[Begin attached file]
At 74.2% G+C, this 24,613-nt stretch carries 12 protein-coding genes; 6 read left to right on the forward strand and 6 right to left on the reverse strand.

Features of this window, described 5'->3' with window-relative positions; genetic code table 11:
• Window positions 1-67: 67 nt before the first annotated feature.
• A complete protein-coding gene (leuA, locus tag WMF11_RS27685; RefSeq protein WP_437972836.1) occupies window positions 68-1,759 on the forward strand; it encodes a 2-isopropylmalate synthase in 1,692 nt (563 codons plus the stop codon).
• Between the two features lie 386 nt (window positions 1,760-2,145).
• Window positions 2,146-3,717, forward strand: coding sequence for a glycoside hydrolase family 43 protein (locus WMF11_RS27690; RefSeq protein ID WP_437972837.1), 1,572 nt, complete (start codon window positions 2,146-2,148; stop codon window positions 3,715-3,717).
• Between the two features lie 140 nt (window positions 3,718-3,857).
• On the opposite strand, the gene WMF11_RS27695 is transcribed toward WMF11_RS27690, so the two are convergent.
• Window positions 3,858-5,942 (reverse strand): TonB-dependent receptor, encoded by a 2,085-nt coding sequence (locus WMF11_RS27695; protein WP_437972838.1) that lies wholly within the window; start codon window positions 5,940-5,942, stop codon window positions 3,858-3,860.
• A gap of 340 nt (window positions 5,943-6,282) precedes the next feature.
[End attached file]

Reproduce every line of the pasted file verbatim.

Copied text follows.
At 74.2% G+C, this 24,613-nt stretch carries 12 protein-coding genes; 6 read left to right on the forward strand and 6 right to left on the reverse strand.

Features of this window, described 5'->3' with window-relative positions; genetic code table 11:
• Window positions 1-67: 67 nt before the first annotated feature.
• A complete protein-coding gene (leuA, locus tag WMF11_RS27685; RefSeq protein WP_437972836.1) occupies window positions 68-1,759 on the forward strand; it encodes a 2-isopropylmalate synthase in 1,692 nt (563 codons plus the stop codon).
• Between the two features lie 386 nt (window positions 1,760-2,145).
• Window positions 2,146-3,717, forward strand: coding sequence for a glycoside hydrolase family 43 protein (locus WMF11_RS27690; RefSeq protein ID WP_437972837.1), 1,572 nt, complete (start codon window positions 2,146-2,148; stop codon window positions 3,715-3,717).
• Between the two features lie 140 nt (window positions 3,718-3,857).
• On the opposite strand, the gene WMF11_RS27695 is transcribed toward WMF11_RS27690, so the two are convergent.
• Window positions 3,858-5,942 (reverse strand): TonB-dependent receptor, encoded by a 2,085-nt coding sequence (locus WMF11_RS27695; protein WP_437972838.1) that lies wholly within the window; start codon window positions 5,940-5,942, stop codon window positions 3,858-3,860.
• A gap of 340 nt (window positions 5,943-6,282) precedes the next feature.